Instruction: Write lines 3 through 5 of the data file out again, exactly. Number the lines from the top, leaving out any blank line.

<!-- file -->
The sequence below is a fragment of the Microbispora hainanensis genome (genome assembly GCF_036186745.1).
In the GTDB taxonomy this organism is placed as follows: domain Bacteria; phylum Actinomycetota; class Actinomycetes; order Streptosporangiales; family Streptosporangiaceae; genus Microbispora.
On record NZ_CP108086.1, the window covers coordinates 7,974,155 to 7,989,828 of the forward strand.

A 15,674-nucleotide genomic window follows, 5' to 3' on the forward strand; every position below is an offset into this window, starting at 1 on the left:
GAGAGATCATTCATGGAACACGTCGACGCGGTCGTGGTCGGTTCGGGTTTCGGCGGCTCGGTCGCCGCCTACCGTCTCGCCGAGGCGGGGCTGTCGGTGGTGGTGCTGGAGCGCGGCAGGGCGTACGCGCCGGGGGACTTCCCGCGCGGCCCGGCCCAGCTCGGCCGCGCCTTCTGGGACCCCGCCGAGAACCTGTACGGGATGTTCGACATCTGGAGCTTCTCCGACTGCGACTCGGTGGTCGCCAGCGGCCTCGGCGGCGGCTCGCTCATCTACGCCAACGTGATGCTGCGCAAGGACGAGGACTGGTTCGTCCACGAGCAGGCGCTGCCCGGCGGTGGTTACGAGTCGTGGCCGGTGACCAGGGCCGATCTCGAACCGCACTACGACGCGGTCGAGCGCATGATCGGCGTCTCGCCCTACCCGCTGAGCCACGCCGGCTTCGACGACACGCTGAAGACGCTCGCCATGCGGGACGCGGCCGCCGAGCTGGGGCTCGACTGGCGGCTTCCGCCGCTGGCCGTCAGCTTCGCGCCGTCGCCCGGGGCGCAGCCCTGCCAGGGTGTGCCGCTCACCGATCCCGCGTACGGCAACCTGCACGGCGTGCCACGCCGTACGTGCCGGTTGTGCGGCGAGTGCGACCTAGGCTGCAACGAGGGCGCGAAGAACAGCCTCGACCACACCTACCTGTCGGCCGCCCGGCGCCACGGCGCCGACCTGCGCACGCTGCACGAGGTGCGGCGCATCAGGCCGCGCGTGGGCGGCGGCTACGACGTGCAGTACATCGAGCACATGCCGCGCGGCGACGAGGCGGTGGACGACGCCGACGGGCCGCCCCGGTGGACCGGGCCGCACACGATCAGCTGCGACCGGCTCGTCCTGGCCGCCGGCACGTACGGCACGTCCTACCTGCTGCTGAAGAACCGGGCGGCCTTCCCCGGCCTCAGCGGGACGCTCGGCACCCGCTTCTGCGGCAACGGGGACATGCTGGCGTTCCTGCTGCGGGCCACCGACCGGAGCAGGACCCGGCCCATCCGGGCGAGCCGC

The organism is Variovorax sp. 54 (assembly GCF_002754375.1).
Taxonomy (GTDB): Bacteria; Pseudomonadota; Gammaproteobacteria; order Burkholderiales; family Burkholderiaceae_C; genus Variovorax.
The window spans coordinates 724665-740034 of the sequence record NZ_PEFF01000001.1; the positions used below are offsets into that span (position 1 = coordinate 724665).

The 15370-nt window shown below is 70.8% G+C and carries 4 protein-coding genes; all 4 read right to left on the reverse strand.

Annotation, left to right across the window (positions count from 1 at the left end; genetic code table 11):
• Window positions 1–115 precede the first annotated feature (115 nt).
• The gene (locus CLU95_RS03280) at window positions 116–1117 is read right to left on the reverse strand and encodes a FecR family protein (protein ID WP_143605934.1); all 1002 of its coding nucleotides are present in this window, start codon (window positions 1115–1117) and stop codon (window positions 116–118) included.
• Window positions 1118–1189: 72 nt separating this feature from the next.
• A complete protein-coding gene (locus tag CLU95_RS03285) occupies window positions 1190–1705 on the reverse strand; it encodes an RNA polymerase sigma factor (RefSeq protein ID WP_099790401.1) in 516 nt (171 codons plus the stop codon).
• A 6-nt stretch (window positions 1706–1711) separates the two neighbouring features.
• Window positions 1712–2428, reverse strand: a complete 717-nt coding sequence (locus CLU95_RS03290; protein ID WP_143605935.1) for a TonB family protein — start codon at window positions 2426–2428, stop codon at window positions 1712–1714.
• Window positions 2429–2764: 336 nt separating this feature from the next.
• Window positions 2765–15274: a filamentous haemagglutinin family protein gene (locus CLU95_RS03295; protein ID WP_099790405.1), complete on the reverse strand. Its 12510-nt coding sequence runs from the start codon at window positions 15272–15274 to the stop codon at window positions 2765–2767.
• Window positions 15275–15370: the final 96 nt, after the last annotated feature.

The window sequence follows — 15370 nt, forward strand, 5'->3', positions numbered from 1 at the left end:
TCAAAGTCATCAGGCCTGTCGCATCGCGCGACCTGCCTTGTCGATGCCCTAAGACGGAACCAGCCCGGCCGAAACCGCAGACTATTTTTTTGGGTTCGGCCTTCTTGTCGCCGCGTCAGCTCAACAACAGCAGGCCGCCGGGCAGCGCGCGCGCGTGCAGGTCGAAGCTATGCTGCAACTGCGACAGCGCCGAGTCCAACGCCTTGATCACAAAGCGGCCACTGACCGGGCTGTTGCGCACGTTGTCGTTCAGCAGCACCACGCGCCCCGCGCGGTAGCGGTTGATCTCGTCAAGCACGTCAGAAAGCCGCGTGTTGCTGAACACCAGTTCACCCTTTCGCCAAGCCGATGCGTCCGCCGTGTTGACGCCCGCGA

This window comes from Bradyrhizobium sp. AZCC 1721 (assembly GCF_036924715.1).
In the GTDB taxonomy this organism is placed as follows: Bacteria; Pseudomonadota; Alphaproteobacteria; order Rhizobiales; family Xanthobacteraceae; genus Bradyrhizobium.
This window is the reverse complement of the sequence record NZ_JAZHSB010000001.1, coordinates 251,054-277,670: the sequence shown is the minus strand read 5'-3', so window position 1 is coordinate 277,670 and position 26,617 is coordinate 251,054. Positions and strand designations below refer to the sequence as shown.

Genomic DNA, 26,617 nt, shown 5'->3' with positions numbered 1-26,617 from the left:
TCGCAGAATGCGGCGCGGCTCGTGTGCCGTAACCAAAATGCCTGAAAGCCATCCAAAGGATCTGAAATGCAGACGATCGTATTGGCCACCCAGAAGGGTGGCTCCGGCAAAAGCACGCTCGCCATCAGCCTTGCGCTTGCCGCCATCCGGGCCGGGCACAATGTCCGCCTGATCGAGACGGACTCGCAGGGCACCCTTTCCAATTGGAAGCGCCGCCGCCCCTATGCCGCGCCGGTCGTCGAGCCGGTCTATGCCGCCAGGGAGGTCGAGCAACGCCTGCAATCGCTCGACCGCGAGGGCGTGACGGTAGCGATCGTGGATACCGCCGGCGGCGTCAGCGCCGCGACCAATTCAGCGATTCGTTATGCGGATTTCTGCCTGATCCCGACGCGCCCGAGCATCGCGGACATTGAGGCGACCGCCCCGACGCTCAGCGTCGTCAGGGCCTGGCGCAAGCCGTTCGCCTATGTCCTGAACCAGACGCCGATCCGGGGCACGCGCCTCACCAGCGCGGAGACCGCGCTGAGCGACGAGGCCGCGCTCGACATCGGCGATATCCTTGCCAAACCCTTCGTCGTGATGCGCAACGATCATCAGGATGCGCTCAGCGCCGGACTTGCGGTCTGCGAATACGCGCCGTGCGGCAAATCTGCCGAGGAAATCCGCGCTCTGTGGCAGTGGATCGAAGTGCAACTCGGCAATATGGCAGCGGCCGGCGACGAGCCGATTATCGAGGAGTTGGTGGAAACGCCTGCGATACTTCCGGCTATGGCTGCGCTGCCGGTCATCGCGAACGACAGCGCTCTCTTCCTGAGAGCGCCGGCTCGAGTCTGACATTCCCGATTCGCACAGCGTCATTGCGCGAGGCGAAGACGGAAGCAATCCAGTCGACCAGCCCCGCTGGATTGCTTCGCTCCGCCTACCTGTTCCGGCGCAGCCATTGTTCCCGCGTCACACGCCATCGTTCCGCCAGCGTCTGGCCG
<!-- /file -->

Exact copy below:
On record NZ_CP108086.1, the window covers coordinates 7,974,155 to 7,989,828 of the forward strand.

A 15,674-nucleotide genomic window follows, 5' to 3' on the forward strand; every position below is an offset into this window, starting at 1 on the left:
GAGAGATCATTCATGGAACACGTCGACGCGGTCGTGGTCGGTTCGGGTTTCGGCGGCTCGGTCGCCGCCTACCGTCTCGCCGAGGCGGGGCTGTCGGTGGTGGTGCTGGAGCGCGGCAGGGCGTACGCGCCGGGGGACTTCCCGCGCGGCCCGGCCCAGCTCGGCCGCGCCTTCTGGGACCCCGCCGAGAACCTGTACGGGATGTTCGACATCTGGAGCTTCTCCGACTGCGACTCGGTGGTCGCCAGCGGCCTCGGCGGCGGCTCGCTCATCTACGCCAACGTGATGCTGCGCAAGGACGAGGACTGGTTCGTCCACGAGCAGGCGCTGCCCGGCGGTGGTTACGAGTCGTGGCCGGTGACCAGGGCCGATCTCGAACCGCACTACGACGCGGTCGAGCGCATGATCGGCGTCTCGCCCTACCCGCTGAGCCACGCCGGCTTCGACGACACGCTGAAGACGCTCGCCATGCGGGACGCGGCCGCCGAGCTGGGGCTCGACTGGCGGCTTCCGCCGCTGGCCGTCAGCTTCGCGCCGTCGCCCGGGGCGCAGCCCTGCCAGGGTGTGCCGCTCACCGATCCCGCGTACGGCAACCTGCACGGCGTGCCACGCCGTACGTGCCGGTTGTGCGGCGAGTGCGACCTAGGCTGCAACGAGGGCGCGAAGAACAGCCTCGACCACACCTACCTGTCGGCCGCCCGGCGCCACGGCGCCGACCTGCGCACGCTGCACGAGGTGCGGCGCATCAGGCCGCGCGTGGGCGGCGGCTACGACGTGCAGTACATCGAGCACATGCCGCGCGGCGACGAGGCGGTGGACGACGCCGACGGGCCGCCCCGGTGGACCGGGCCGCACACGATCAGCTGCGACCGGCTCGTCCTGGCCGCCGGCACGTACGGCACGTCCTACCTGCTGCTGAAGAACCGGGCGGCCTTCCCCGGCCTCAGCGGGACGCTCGGCACCCGCTTCTGCGGCAACGGGGACATGCTGGCGTTCCTGCTGCGGGCCACCGACCGGAGCAGGACCCGGCCCATCCGGGCGAGCCGC